4 Ways to Improve Your Relationship With Stress
Stress. It’s a powerfully evocative word, yet one that’s tricky to define. Despite being a condition from which few could claim immunity, its causes and effects are hugely diverse, making its exact meaning difficult to pin down.
Hi, we are Happy
We are leading a movement to create happy, empowered and productive workplaces.
How can we help you and your people to find joy in at least 80% of your work?
Stress can be loosely defined as the condition that arises when we lack the facility or resources to cope with everything that’s asked of us.
You might feel it when speeding through a tight deadline so you can make it to your mother’s 70th; when hearing that the government’s new economic plan entirely ignores your industry; or when your Netflix connection goes bust just as Rocky Balboa starts to get interesting.
Stress affects us all in different ways, which in turn colours how we deal with it. Conversely, how well we manage stress will subsequently alter the severity of its impact.
An adult life without any stress might sound like heavenly bliss, but it seems about as feasible as England becoming football world champions. And besides, there’s no guarantee that a stress-free life would consist of joy and fulfilment.
A life entirely devoid of stress could denote a lack of meaningful engagement. It’s interesting to ponder whether Britain could have produced such great bands as The Beatles, the Rolling Stones and Half Man Half Biscuit without the stress of our cold, dark winters.
However, there’s no denying that the onset of stress is rather unpleasant. Intensifying stress levels can cause a host of physical and mental side effects – from general restlessness, sleep deprivation and fatigue to confusion, helplessness, decreased contact with family and friends and an increased sense that the moon landing was a hoax.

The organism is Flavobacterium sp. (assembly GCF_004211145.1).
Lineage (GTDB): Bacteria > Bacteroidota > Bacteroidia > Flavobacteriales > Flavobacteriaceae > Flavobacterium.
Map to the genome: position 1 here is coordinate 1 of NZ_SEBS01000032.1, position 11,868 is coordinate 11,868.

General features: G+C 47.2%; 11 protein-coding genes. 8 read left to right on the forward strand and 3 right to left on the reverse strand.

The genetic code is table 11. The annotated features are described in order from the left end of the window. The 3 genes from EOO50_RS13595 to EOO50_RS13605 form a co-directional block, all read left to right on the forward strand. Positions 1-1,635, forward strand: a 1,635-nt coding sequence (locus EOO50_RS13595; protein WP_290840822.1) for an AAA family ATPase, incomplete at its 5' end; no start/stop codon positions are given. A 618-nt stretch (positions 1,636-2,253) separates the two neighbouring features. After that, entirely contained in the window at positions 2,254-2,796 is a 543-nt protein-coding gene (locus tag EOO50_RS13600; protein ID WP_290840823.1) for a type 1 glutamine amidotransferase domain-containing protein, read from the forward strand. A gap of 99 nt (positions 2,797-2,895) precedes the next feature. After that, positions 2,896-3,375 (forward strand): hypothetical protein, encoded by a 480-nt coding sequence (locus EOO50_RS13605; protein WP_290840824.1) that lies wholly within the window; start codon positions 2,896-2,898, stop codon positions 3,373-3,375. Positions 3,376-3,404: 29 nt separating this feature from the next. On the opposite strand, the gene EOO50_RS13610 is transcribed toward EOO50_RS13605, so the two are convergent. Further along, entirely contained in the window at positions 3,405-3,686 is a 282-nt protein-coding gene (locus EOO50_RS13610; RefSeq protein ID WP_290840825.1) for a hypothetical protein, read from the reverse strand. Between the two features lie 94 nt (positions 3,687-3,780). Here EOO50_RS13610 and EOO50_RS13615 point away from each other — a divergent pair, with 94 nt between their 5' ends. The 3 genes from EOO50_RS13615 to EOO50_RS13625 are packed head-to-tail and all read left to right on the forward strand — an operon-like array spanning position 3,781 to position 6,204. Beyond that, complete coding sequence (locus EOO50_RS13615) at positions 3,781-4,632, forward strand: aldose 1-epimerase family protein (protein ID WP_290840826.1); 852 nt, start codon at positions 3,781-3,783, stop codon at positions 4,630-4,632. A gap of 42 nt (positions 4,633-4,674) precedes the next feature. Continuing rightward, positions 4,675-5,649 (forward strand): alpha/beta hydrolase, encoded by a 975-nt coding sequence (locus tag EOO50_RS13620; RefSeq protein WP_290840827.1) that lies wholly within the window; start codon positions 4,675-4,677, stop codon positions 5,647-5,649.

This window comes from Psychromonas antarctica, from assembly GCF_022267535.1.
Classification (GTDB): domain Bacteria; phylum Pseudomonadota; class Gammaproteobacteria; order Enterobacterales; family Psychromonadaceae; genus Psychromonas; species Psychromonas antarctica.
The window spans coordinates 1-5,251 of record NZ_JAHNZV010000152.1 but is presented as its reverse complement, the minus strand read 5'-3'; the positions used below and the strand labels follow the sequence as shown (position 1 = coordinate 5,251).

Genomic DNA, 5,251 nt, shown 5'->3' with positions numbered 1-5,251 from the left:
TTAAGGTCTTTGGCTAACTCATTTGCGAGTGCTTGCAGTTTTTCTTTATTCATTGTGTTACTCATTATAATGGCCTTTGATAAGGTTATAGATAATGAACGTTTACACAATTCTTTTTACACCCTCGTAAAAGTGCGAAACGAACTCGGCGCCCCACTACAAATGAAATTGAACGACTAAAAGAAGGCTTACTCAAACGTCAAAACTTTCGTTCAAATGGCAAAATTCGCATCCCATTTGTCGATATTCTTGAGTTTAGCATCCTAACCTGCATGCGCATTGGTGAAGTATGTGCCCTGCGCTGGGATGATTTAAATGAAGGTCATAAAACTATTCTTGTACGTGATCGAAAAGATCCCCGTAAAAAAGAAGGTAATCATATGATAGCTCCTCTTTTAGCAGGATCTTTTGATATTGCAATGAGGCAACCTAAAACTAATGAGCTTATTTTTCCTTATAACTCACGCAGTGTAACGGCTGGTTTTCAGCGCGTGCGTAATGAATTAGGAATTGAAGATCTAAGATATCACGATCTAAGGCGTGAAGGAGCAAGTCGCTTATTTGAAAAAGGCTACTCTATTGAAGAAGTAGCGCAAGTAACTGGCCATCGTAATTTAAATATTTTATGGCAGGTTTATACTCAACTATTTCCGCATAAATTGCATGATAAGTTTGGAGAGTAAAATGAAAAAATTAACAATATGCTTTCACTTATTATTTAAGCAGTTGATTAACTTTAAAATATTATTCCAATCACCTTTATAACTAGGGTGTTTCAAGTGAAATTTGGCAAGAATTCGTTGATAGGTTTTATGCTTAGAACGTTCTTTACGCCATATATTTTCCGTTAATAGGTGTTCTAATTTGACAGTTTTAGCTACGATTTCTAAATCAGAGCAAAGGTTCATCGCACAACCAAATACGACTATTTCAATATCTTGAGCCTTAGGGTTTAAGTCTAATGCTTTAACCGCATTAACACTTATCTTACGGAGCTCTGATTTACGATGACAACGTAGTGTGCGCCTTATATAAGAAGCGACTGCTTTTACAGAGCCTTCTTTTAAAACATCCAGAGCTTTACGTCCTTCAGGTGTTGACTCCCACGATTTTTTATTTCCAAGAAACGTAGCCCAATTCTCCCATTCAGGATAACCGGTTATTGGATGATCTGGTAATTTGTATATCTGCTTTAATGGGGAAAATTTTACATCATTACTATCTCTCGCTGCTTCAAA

This all sounds a bit doom and gloom doesn’t it? But it also probably doesn’t sound unfamiliar. Developing a useful stress management plan is essential for staying afloat in the fast moving, contemporary world. And we don’t just mean work-related stress, but stress of all kinds – domestic, social, economic and bad-hair-day stress alike.
Here are a few tips for improving your relationship with stress:
- We instinctively react negatively towards stress. But stress isn’t always our enemy. Stress can be a powerful motivating tool, pushing us to think creatively in the workplace or to devote more attention to close relationships. For instance, stressing over a loved one’s birthday might encourage you to pull out a cookbook and finally learn how to bake their beloved carrot and walnut cupcakes.
- In a similar vein, try to reframe arduous demands as opportunities for growth. Writing a 6000-word essay on the poetry of William Wordsworth could initially seem like torture. But even if you think The Prelude stinks, the writing assignment could proffer an unexpected revelation or give you a buzz from criticising his blank verse.